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Ernst Pack (March 3, 1895 – unknown) was born in in Iserlohn, a small town in Western Germany near the border with the Netherlands. His family owned a construction business, and that’s where he worked after graduating high school. When World War I broke out, he volunteered for the army and eventually rose to the rank of staff sergeant. When the war ended in 1918, he returned home after earning an Iron Cross Second Class for his service. He became a partner in the family firm, and in 1925 he moved the business from Iserlohn to the larger city of Essen, located just 40 miles away in Germany’s industrial region. He was able to enjoy the comfortable life of a single man with the steady income of an upper management position.
Ernst was 43 years old when he boarded a train to work one day in September 1938. He met a man on the train, and after a bit of conversation, the two found an empty car where they embraced, kissed, and masturbated together. The whole encounter was over soon, and the two went their separate ways. Unfortunately, the other man reported Ernst to the police as a “warm brother,” the German slang for a gay man. Records do not indicate the motivations of the man who turned in Ernst. Ernst was arrested and ultimately convicted of violating Paragraph 175, Germany’s national law against “indecency” between men. He served two months in prison.
Four years later, Ernst was arrested under Paragraph 175 again. In November 1942, he was sentenced to 10 months in prison with hard labor. Even before his sentence was complete, the police department requested that the Nazi Gestapo transfer him to a concentration camp, writing “In order for Pack to agree to a better way of life and divert him from his vices, I consider a longer and stricter incarceration in a camp absolutely necessary. Only through the implementation of this measure is there hope for an improvement and his return to the German community.” This letter reflects the broader understanding of the time that people were not born gay. Instead, as the letter argues, engaging in same-sex behavior was an undesirable choice that people made. According to this view, people could be trained or forced to stop making these actions. Authorities like the police officer who wrote this request believed that hard labor and harsh conditions would make someone “tougher” and more “manly,” which would “cure” them and reorient them. In short, time in a concentration or labor camp can be seen as a violent form of “conversion therapy.”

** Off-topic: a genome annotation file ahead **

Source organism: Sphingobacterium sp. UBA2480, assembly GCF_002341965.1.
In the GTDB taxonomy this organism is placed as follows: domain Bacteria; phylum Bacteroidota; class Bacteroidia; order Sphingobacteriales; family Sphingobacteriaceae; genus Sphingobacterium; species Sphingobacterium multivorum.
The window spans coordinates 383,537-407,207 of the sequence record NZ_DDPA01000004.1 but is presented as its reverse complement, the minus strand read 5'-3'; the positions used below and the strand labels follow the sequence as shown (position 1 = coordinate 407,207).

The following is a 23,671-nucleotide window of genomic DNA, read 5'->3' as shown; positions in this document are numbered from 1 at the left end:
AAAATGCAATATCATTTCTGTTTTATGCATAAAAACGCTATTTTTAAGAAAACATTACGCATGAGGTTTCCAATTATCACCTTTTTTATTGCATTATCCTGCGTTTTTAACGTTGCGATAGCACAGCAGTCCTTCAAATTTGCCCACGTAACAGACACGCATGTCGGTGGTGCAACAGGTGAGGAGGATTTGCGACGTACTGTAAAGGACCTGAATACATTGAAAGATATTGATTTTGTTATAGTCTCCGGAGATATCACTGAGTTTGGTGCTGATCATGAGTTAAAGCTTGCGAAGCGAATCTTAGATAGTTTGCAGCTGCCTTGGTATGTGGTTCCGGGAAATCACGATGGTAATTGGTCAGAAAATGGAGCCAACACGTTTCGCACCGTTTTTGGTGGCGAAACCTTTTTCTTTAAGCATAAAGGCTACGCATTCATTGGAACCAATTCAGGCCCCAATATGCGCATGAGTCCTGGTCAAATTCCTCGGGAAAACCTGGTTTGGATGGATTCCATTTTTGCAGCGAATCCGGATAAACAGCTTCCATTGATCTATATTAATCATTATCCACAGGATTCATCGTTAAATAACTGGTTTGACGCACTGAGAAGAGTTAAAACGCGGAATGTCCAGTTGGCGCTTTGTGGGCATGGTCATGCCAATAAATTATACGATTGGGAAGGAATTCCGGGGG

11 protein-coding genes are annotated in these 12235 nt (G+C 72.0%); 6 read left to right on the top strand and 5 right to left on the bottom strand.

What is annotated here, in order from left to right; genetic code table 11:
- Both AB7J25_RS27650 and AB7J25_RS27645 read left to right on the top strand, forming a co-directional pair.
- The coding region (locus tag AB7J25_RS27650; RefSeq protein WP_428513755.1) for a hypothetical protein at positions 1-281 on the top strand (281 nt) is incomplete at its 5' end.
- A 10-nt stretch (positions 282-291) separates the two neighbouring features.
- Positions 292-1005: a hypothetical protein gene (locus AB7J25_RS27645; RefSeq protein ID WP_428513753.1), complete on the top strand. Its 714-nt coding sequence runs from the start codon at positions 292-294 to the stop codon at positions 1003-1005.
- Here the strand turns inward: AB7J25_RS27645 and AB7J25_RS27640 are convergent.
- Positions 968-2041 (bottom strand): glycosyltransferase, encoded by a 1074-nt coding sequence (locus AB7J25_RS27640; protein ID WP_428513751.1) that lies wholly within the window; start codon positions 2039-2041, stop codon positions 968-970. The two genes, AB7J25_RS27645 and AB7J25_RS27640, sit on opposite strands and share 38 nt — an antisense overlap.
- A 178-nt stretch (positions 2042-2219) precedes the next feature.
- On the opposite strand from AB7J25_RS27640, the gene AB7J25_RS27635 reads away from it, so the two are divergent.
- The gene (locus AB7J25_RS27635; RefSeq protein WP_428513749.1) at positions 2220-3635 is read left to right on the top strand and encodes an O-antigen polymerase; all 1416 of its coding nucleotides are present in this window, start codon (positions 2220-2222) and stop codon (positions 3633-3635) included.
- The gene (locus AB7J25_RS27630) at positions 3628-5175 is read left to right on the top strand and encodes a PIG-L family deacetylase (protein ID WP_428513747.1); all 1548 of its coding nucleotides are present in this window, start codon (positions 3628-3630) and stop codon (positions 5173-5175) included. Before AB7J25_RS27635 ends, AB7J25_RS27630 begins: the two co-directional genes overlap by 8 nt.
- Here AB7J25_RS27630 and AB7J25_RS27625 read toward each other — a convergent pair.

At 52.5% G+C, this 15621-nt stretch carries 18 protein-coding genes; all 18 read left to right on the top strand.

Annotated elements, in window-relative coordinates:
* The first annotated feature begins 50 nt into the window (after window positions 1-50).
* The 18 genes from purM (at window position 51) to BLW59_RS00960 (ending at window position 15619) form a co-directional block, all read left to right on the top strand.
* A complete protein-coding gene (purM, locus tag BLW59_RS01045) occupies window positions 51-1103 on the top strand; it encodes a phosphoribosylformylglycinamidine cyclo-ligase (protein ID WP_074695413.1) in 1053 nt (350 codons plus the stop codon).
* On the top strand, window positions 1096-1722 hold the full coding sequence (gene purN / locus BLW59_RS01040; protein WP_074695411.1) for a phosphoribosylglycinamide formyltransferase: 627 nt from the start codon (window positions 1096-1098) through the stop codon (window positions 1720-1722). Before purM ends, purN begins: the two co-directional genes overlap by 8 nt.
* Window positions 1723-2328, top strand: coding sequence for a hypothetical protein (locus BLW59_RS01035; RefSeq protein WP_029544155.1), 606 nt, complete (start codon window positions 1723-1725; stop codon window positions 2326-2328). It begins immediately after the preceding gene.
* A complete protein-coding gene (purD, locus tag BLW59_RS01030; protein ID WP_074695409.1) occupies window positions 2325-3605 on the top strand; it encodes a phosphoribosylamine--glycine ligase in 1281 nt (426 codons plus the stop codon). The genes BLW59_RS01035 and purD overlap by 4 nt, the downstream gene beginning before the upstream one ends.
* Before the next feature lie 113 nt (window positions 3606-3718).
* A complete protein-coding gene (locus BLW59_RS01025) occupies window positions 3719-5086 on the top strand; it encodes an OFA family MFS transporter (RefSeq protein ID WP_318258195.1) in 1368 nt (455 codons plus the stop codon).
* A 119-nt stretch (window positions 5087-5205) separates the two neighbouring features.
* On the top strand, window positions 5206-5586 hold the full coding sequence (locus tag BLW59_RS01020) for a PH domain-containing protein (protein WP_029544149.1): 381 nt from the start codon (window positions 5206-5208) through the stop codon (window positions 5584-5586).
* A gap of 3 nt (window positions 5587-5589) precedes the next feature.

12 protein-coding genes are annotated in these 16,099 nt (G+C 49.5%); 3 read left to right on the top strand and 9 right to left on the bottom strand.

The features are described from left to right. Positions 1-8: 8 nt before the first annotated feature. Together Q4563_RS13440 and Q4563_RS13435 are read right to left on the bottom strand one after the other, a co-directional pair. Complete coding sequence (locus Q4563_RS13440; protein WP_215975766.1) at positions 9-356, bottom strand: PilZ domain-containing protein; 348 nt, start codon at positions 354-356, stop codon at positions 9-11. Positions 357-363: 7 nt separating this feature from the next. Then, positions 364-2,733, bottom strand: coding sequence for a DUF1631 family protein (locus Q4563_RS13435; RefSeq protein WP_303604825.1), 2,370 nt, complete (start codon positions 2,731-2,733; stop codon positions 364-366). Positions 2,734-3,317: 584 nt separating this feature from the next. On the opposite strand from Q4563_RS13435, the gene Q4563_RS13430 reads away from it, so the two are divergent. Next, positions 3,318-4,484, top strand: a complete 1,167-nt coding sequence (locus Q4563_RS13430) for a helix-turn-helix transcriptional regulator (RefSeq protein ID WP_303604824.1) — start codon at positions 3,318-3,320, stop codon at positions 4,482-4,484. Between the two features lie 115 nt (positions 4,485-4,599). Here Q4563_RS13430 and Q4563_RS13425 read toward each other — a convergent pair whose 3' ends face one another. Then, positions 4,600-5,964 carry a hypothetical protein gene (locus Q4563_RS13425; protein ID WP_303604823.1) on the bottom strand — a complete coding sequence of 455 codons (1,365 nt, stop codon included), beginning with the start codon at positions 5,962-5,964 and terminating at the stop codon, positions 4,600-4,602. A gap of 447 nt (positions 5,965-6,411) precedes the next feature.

The Nazis transferred Ernst to the Natzweiler concentration camp in December 1943. They then transferred him south to Flossenbürg concentration camp in January 1944. Officials ultimately concluded that Ernst would not be “rehabilitated” by behavioral modification. They believed that more drastic measures were necessary to cure him of his vice. The officials told Ernst that he would be released from the camp if he submitted himself to voluntary castration. This action was meant to remove his sexual desires altogether. Ernst knew that if he stated in the camp, he would most likely die. On February 28, 1944 – only three days before his fiftieth birthday– the Flossenbürg camp physician performed the castration. Ernst was released in September, but only after being forced to sign a nondisclosure agreement declaring that he would never turn against the Nazis nor speak about the facilities inside the camps.
Records do not indicate happened to Ernst Pack after that.
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SOURCES & FURTHER READING
- Newsome, W. Jake, Pink Triangle Legacies: Coming Out in the Shadow of the Holocaust (Ithaca: Cornell University Press, 2022), chapter 1.
For citation: Jake Newsome, “LGBTQ+ Stories from the Holocaust: Ernst Pack” (2022) wjakenewsome.com/stories/pack.
For more LGBTQ+ Stories from the Holocaust, visit wjakenewsome.com/stories.
LGBTQ+ Stories from the Holocaust: Ernst Pack © 2022 by Jake Newsome is licensed under CC BY 4.0